Junior says he supports concussion testing
October 25, 2013, Zack Albert, NASCAR.com
Junior is familiar with procedure following 2012 incident
MARTINSVILLE, Va. -- Dale Earnhardt Jr. spoke out about concussion baseline testing Friday afternoon at Martinsville Speedway, one day after a meeting on the topic among drivers in NASCAR's three national series at the sanctioning body's research and development center in Concord, N.C.
Earnhardt, who missed two races at the end of the 2012 season with post-concussive symptoms after a multicar wreck at Talladega Superspeedway, said he was encouraged by the progress of the meeting and hopes drivers will support any potential NASCAR policy to establish baseline testing for its participants.
"It's just valuable information," said Earnhardt Jr., who also announced a sponsorship extension for National Guard on his No. 88 Hendrick Motorsports Chevrolet through the 2014 season. "If you care about your well-being, your health and your quality of life, it's a smart move to embrace."
Earnhardt became more familiar with the rigors of neurological testing after his crash last season forced him to the sidelines. Friday, he said that no two people have the same baseline and that all concussions "are like snowflakes," all unique.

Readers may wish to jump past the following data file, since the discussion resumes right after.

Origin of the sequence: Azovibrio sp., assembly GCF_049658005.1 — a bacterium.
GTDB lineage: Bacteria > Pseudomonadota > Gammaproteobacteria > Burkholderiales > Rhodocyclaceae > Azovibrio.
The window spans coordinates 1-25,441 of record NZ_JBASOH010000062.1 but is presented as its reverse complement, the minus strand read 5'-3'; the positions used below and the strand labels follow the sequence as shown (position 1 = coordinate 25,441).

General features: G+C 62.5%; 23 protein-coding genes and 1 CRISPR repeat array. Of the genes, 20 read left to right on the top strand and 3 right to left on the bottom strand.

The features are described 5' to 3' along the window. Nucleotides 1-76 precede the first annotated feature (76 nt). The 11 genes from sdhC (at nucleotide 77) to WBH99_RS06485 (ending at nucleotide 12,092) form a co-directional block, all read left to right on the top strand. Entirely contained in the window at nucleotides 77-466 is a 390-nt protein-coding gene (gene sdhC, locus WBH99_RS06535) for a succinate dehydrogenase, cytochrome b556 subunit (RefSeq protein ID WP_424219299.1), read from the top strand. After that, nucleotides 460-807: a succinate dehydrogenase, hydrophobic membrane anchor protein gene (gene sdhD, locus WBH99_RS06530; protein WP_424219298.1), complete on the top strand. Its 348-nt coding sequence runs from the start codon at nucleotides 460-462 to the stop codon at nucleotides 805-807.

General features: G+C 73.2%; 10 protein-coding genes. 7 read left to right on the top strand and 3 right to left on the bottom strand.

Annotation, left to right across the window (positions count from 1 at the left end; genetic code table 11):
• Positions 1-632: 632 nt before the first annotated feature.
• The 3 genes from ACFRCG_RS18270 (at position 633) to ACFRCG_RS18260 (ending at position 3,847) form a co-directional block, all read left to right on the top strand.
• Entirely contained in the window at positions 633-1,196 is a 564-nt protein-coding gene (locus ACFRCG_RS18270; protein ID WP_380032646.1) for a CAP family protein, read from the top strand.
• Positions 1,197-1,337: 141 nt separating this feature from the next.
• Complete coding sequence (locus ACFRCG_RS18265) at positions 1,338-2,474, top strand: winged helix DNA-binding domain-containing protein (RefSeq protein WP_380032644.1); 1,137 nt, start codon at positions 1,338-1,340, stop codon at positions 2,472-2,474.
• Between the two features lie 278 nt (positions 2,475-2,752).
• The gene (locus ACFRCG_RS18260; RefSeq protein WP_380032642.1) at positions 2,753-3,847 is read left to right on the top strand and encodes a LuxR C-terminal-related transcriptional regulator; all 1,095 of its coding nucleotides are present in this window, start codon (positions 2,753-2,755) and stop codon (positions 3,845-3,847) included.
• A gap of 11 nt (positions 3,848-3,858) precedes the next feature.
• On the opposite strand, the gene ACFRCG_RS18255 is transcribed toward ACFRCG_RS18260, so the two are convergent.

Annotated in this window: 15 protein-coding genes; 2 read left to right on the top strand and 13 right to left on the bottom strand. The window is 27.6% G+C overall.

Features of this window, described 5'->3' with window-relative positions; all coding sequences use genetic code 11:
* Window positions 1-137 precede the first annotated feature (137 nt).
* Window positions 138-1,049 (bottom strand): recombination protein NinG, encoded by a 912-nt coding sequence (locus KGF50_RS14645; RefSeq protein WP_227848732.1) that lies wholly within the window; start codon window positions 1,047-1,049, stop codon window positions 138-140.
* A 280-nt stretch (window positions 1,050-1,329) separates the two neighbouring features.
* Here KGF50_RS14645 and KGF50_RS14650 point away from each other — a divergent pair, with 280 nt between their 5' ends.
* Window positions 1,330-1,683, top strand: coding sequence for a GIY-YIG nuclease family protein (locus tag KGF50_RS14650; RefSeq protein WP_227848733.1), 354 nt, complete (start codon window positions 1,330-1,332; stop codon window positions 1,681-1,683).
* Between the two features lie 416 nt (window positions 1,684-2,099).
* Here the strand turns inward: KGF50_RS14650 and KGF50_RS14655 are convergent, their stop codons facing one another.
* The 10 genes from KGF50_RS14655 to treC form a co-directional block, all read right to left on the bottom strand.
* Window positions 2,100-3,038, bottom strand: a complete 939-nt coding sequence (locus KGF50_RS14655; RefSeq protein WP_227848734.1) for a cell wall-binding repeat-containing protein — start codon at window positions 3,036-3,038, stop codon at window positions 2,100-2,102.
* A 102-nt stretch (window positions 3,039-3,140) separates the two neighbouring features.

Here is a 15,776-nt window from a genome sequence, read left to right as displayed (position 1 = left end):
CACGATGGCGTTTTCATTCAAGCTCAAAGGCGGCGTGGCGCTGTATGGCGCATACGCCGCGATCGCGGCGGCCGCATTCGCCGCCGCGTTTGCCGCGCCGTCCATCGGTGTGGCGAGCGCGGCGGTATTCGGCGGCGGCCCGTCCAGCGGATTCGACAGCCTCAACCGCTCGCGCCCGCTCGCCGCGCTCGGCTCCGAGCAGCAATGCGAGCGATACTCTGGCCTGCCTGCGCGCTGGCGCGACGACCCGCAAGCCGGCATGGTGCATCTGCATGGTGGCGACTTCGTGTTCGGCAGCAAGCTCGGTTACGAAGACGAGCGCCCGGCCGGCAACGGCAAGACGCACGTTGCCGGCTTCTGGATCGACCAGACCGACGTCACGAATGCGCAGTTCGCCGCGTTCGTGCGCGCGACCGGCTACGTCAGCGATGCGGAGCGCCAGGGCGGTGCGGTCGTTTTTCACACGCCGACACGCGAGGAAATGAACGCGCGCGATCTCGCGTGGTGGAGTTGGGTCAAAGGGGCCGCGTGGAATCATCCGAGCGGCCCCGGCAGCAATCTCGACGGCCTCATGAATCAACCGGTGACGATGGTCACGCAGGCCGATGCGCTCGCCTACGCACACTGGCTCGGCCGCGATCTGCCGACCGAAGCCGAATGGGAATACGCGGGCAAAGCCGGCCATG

He sounded off on the potential for any resistance to the possible change.
"I don't understand any concerns. Going through what I went through, I don't understand that," Earnhardt said. "You have to go through the test and know how the test is scored and how you are evaluated in the re-test. It's not two plus two equals four, but well, you chose three, you're out. There's no right or wrong answers. It's a test that gives you an image of how someone thinks, how quickly they make decisions, how they rationale, it's not really a test of what's the capital of North Carolina. There's not a grade."
He added: "I don't feel more worried about getting a concussion and being held out than I did before. It's kind of frustrating, but I think if everybody gets a year down the road and understands how the test works, especially when all the drivers are forced to take it, it's no sweat and I don't think they're going to be too worried about it."